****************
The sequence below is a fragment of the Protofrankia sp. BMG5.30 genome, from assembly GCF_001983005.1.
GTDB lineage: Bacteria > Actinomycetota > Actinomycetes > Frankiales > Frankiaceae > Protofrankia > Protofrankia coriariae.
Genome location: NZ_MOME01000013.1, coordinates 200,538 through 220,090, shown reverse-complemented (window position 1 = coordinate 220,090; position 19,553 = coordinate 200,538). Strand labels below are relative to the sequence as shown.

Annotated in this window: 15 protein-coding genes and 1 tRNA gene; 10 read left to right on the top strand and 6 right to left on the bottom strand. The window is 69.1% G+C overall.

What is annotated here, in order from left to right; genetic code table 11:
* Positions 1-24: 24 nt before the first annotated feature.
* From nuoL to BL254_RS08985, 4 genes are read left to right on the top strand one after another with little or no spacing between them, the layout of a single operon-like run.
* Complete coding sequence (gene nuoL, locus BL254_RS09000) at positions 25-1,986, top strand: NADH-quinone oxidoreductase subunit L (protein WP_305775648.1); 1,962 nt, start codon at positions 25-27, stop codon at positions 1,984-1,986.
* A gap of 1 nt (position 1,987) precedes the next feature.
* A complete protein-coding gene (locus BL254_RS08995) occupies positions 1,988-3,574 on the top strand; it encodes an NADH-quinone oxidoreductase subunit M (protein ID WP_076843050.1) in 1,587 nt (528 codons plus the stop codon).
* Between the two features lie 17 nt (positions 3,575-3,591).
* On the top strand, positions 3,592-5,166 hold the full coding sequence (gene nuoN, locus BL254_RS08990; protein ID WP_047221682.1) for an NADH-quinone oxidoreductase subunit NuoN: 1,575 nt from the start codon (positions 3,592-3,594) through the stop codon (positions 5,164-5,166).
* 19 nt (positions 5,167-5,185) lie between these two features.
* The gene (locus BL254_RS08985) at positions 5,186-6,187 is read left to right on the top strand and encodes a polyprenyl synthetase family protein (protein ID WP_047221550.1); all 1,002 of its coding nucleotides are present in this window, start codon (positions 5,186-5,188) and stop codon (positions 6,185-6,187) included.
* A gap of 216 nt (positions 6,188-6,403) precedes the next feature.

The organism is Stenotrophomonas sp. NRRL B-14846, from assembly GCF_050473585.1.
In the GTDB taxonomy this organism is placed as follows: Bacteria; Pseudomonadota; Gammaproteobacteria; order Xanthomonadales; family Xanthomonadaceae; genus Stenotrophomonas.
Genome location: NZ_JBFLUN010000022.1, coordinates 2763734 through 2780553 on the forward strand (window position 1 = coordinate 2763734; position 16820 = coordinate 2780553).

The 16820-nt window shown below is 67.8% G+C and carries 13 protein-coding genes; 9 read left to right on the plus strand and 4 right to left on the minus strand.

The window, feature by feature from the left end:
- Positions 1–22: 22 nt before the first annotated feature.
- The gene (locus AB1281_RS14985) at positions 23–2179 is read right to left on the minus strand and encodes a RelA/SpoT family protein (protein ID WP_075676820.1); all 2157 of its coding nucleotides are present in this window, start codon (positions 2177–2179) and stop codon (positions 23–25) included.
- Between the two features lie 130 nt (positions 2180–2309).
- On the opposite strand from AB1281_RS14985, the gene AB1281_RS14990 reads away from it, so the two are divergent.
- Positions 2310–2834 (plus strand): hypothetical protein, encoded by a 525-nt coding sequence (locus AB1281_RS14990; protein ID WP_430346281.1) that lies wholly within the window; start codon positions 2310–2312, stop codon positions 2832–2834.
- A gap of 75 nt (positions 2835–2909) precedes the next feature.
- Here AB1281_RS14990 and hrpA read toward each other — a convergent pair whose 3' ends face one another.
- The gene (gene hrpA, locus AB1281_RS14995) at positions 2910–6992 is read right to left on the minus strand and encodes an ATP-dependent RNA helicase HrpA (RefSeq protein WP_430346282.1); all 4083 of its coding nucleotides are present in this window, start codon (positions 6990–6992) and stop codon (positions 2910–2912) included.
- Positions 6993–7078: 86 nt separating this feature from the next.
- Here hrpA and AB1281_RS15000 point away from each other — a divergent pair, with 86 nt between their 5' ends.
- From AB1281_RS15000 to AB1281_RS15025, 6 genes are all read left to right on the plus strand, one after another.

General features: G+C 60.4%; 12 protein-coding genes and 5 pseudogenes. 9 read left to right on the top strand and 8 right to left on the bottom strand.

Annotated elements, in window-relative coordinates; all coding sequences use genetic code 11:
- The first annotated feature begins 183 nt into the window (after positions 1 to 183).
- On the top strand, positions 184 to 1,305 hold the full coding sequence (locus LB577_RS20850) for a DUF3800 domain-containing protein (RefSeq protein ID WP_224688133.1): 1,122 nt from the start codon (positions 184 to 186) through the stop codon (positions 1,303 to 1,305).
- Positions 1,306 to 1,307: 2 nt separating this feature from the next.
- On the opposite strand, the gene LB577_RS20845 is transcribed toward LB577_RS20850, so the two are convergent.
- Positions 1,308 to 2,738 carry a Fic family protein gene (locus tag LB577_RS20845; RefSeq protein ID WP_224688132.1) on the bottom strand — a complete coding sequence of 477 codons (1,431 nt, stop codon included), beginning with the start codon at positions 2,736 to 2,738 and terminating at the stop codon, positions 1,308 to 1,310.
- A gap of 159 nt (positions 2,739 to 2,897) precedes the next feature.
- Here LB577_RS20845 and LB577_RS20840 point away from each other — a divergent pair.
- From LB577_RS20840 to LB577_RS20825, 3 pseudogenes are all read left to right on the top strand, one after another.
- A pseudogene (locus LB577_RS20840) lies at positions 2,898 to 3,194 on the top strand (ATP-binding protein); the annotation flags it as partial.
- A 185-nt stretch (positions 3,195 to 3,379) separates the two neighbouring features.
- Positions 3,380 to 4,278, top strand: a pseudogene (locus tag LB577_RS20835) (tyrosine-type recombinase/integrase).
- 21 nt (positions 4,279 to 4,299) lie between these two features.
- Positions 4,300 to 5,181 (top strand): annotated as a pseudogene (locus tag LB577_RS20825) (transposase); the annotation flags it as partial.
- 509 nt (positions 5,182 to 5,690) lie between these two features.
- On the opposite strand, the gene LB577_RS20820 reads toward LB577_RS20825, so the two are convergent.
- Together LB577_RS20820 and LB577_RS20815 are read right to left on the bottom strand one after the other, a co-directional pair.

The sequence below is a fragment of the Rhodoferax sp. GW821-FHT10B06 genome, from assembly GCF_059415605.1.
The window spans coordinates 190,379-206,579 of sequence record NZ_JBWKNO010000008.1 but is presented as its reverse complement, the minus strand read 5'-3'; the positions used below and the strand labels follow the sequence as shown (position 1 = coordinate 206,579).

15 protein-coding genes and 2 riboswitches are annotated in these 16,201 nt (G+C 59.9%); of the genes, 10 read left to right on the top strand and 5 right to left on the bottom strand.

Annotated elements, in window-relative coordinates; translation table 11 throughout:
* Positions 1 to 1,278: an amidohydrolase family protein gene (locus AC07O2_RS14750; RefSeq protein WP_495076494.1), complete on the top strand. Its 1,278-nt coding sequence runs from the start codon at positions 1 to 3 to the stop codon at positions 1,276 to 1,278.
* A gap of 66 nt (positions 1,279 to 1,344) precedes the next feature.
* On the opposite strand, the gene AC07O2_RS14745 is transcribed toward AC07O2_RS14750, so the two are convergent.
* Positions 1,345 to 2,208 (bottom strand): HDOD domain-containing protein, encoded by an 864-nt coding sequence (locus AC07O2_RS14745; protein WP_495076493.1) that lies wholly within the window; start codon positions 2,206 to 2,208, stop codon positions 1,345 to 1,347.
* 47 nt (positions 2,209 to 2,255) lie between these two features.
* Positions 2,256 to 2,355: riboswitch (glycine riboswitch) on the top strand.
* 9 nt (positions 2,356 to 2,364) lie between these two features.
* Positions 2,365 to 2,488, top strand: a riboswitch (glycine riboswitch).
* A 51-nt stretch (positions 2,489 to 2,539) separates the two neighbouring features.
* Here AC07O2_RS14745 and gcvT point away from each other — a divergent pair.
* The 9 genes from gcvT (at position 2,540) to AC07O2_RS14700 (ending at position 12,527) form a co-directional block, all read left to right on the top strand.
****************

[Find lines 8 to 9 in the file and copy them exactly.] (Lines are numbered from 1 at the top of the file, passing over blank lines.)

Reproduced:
* Complete coding sequence (gene nuoL, locus BL254_RS09000) at positions 25-1,986, top strand: NADH-quinone oxidoreductase subunit L (protein WP_305775648.1); 1,962 nt, start codon at positions 25-27, stop codon at positions 1,984-1,986.
* A gap of 1 nt (position 1,987) precedes the next feature.